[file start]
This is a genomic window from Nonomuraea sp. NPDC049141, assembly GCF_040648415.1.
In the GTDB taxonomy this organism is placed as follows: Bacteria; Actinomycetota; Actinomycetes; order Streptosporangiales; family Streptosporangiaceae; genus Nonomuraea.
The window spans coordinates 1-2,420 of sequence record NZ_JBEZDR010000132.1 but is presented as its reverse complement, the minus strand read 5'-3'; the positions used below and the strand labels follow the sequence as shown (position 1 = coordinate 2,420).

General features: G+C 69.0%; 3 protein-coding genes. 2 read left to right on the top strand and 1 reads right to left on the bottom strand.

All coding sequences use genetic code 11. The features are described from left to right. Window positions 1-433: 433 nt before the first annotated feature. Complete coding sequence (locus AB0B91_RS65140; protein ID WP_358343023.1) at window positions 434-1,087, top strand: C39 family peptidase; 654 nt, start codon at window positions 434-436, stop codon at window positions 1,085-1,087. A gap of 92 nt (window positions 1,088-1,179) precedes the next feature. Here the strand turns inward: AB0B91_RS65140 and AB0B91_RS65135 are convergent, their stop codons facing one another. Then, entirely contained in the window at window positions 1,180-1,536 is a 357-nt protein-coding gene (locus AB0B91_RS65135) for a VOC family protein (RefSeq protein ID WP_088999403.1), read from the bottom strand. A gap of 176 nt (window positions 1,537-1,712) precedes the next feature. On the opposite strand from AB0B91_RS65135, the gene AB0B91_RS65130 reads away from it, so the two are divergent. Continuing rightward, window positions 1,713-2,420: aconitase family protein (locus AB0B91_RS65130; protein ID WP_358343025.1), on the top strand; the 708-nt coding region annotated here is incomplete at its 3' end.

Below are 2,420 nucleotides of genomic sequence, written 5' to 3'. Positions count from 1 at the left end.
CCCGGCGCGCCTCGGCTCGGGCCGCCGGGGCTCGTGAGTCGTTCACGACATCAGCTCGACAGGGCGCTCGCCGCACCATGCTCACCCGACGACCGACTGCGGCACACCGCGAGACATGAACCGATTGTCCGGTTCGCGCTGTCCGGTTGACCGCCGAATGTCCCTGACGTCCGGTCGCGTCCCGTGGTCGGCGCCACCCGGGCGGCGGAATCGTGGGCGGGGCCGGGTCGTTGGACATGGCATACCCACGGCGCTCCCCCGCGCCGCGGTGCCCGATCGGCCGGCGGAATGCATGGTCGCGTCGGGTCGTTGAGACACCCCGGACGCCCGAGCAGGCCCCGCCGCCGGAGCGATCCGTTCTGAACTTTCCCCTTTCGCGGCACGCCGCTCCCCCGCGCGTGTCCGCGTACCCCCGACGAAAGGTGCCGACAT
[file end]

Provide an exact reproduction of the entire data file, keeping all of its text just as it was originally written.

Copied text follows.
This is a genomic window from Nonomuraea sp. NPDC049141, assembly GCF_040648415.1.
In the GTDB taxonomy this organism is placed as follows: Bacteria; Actinomycetota; Actinomycetes; order Streptosporangiales; family Streptosporangiaceae; genus Nonomuraea.
The window spans coordinates 1-2,420 of sequence record NZ_JBEZDR010000132.1 but is presented as its reverse complement, the minus strand read 5'-3'; the positions used below and the strand labels follow the sequence as shown (position 1 = coordinate 2,420).

General features: G+C 69.0%; 3 protein-coding genes. 2 read left to right on the top strand and 1 reads right to left on the bottom strand.

All coding sequences use genetic code 11. The features are described from left to right. Window positions 1-433: 433 nt before the first annotated feature. Complete coding sequence (locus AB0B91_RS65140; protein ID WP_358343023.1) at window positions 434-1,087, top strand: C39 family peptidase; 654 nt, start codon at window positions 434-436, stop codon at window positions 1,085-1,087. A gap of 92 nt (window positions 1,088-1,179) precedes the next feature. Here the strand turns inward: AB0B91_RS65140 and AB0B91_RS65135 are convergent, their stop codons facing one another. Then, entirely contained in the window at window positions 1,180-1,536 is a 357-nt protein-coding gene (locus AB0B91_RS65135) for a VOC family protein (RefSeq protein ID WP_088999403.1), read from the bottom strand. A gap of 176 nt (window positions 1,537-1,712) precedes the next feature. On the opposite strand from AB0B91_RS65135, the gene AB0B91_RS65130 reads away from it, so the two are divergent. Continuing rightward, window positions 1,713-2,420: aconitase family protein (locus AB0B91_RS65130; protein ID WP_358343025.1), on the top strand; the 708-nt coding region annotated here is incomplete at its 3' end.

Below are 2,420 nucleotides of genomic sequence, written 5' to 3'. Positions count from 1 at the left end.
CCCGGCGCGCCTCGGCTCGGGCCGCCGGGGCTCGTGAGTCGTTCACGACATCAGCTCGACAGGGCGCTCGCCGCACCATGCTCACCCGACGACCGACTGCGGCACACCGCGAGACATGAACCGATTGTCCGGTTCGCGCTGTCCGGTTGACCGCCGAATGTCCCTGACGTCCGGTCGCGTCCCGTGGTCGGCGCCACCCGGGCGGCGGAATCGTGGGCGGGGCCGGGTCGTTGGACATGGCATACCCACGGCGCTCCCCCGCGCCGCGGTGCCCGATCGGCCGGCGGAATGCATGGTCGCGTCGGGTCGTTGAGACACCCCGGACGCCCGAGCAGGCCCCGCCGCCGGAGCGATCCGTTCTGAACTTTCCCCTTTCGCGGCACGCCGCTCCCCCGCGCGTGTCCGCGTACCCCCGACGAAAGGTGCCGACAT